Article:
Africa will continue using Internet Protocol version four (IPv4) after the global supply is exhausted in coming weeks.
AfriNIC, the African Region Internet Registry (RIR) responsible for allocating IP addresses in Africa, was recently allocated approximately 16.7 million addresses by the Internet Assigned Numbers Authority (IANA) and will receive a similar number soon, which will be the last.
Allocation of IP addresses by IANA is based on global policy, which is determined by level of uptake. Africa has recorded growth in data but AfriNIC projects that it will soon be the only regional registry with IPv4 available for allocation. IPv4 is being replaced with IPv6.
"Based on the global allocation policy and recent consumption rates, the next block of 16.7 million addresses AfriNIC will receive will be its last. Despite the evident growth in the demand, AfriNIC is still expected to be the last regional Internet registry with IPv4 addresses available for allocation," said Adiel Akplogan, AfriNIC CEO.
AfriNIC has been preparing the region for transition to IPv6 with training for the private sector as well as government officials, and uptake of IPv6 improved in 2010 compared to 2009.
"The rate of deployment in the region was 6.5 percent in 2010, a 30 percent increase compared to 2009. Globally, the rate of deployment is at 7.9 percent, and with the soon exhaustion of IPv4 globally we hope to see some fundamental changes in habits," added Akplogan.
While most manufacturers are providing equipment that can handle IPv4 as well as IPv6, there are questions whether the process should be driven by government or the private sector.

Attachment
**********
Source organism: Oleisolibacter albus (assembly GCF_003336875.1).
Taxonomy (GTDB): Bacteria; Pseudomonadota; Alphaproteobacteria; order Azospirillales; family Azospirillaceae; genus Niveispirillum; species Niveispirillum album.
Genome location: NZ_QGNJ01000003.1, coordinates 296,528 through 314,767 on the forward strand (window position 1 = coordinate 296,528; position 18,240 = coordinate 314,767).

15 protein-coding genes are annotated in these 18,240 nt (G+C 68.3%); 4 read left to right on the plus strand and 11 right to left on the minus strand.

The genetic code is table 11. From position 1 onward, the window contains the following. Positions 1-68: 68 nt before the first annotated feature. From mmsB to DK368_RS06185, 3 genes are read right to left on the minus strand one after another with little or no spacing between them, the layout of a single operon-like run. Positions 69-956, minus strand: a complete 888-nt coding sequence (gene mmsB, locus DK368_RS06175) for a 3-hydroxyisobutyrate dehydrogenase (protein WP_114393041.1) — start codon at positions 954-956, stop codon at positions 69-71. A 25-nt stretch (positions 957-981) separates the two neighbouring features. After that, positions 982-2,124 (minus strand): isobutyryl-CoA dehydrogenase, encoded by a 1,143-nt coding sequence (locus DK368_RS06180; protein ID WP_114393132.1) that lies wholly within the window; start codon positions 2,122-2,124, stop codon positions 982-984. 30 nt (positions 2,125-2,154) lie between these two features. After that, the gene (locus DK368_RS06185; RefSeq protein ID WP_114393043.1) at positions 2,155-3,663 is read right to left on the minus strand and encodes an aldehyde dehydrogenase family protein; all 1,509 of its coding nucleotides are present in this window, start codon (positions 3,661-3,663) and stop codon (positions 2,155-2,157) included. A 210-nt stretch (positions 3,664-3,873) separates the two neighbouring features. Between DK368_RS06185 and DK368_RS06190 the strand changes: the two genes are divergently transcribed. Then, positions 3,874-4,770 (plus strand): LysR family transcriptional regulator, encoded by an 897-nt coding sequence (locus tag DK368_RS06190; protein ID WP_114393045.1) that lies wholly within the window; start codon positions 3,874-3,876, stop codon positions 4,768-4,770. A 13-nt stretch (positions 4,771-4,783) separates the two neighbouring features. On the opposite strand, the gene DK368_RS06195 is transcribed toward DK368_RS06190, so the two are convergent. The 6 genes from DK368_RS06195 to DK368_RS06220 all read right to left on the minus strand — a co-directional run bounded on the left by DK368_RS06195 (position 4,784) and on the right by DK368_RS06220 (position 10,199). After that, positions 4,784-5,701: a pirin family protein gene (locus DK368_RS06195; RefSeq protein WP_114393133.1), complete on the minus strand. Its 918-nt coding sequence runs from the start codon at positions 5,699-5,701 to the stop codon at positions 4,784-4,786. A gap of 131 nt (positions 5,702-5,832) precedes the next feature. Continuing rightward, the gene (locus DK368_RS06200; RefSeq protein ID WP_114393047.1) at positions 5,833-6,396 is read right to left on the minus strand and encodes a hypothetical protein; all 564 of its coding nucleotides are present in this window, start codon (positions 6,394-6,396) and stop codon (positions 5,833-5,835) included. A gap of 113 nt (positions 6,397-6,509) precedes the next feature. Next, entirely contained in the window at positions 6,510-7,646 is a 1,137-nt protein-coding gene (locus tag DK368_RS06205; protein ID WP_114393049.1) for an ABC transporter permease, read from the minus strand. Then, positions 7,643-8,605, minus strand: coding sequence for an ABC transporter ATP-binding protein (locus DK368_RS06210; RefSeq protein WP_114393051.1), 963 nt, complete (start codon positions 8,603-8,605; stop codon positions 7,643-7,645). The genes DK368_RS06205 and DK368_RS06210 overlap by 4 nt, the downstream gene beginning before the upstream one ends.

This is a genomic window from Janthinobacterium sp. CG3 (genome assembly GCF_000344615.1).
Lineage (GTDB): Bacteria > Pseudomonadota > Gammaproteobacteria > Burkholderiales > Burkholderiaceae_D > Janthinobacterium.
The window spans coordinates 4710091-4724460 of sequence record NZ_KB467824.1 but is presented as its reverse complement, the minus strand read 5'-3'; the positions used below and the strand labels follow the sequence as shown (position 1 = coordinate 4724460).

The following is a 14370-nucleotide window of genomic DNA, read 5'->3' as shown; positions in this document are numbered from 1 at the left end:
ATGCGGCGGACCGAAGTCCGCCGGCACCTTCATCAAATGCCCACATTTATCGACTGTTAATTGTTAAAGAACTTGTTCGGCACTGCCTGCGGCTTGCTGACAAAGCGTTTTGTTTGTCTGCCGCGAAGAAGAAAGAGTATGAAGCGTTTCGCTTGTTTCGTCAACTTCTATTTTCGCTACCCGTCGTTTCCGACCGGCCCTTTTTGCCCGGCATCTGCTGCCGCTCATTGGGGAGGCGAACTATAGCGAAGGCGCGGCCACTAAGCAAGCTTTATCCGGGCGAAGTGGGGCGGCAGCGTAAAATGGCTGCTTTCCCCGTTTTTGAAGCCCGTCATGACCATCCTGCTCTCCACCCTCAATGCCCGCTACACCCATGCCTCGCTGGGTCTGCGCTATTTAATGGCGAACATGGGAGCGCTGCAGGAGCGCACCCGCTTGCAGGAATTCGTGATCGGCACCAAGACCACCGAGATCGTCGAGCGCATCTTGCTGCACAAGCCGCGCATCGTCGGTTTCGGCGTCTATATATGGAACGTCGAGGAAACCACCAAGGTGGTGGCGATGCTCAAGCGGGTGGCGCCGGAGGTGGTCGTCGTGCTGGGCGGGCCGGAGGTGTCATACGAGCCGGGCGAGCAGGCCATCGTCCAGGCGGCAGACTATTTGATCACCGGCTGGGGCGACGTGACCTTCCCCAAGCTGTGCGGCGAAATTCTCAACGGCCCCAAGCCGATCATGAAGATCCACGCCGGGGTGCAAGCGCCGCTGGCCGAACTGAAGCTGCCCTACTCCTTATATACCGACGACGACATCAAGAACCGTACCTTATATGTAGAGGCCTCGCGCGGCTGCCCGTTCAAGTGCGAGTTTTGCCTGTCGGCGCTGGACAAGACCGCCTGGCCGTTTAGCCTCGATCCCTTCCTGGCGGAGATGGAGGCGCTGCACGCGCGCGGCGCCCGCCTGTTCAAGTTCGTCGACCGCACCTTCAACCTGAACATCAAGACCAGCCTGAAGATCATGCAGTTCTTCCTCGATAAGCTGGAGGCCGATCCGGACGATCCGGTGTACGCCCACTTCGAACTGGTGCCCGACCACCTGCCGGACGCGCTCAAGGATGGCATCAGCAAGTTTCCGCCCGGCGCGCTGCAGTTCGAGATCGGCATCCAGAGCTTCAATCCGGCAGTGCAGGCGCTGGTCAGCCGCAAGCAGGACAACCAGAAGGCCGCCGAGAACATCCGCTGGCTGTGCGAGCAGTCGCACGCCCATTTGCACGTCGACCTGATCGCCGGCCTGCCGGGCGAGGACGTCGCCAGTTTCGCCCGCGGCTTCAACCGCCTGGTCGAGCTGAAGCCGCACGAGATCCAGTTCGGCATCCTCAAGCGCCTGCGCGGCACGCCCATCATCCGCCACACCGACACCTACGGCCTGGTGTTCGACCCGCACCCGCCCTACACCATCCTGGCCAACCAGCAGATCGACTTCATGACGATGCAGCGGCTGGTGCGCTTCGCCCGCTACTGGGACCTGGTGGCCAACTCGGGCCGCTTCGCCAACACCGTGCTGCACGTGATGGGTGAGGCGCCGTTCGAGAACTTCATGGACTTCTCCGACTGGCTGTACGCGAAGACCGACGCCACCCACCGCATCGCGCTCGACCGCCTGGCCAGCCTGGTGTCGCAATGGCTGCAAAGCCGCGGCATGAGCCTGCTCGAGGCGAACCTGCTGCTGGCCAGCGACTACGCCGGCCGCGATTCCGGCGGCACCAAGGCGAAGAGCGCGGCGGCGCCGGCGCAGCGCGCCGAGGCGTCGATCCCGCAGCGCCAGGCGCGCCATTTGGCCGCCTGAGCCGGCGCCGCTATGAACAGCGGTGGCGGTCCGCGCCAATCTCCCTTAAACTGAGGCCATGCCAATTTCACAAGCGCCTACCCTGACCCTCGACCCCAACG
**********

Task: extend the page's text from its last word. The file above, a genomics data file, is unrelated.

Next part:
"Naturally, the private sector is always ready and quick to adopt new technological standards -- IPv6 has been well-received by the private sector," said Vika Mpisane, general manager of .za Domain Name Authority in South Africa.
Governments such as Kenya, Senegal, Tanzania, South Africa and Egypt are leading in development of national IPv6 policies, but other governments have yet to move beyond planning. AfriNIC has been conducting training for the past five years, attracting government representatives and the private sector, which has led to increased IPv6 uptake.
"We can clearly link the increase of our membership and IPv6 allocations to these training sessions. We have also noticed an increase[d] interest from government on what we are doing and more participation of their representatives to our events," added Akplogan.
While AfriNIC has recorded considerable progress, challenges and gaps in policy still remain. E-commerce is still growing and Internet business is yet to be appreciated and given priority in policy development.
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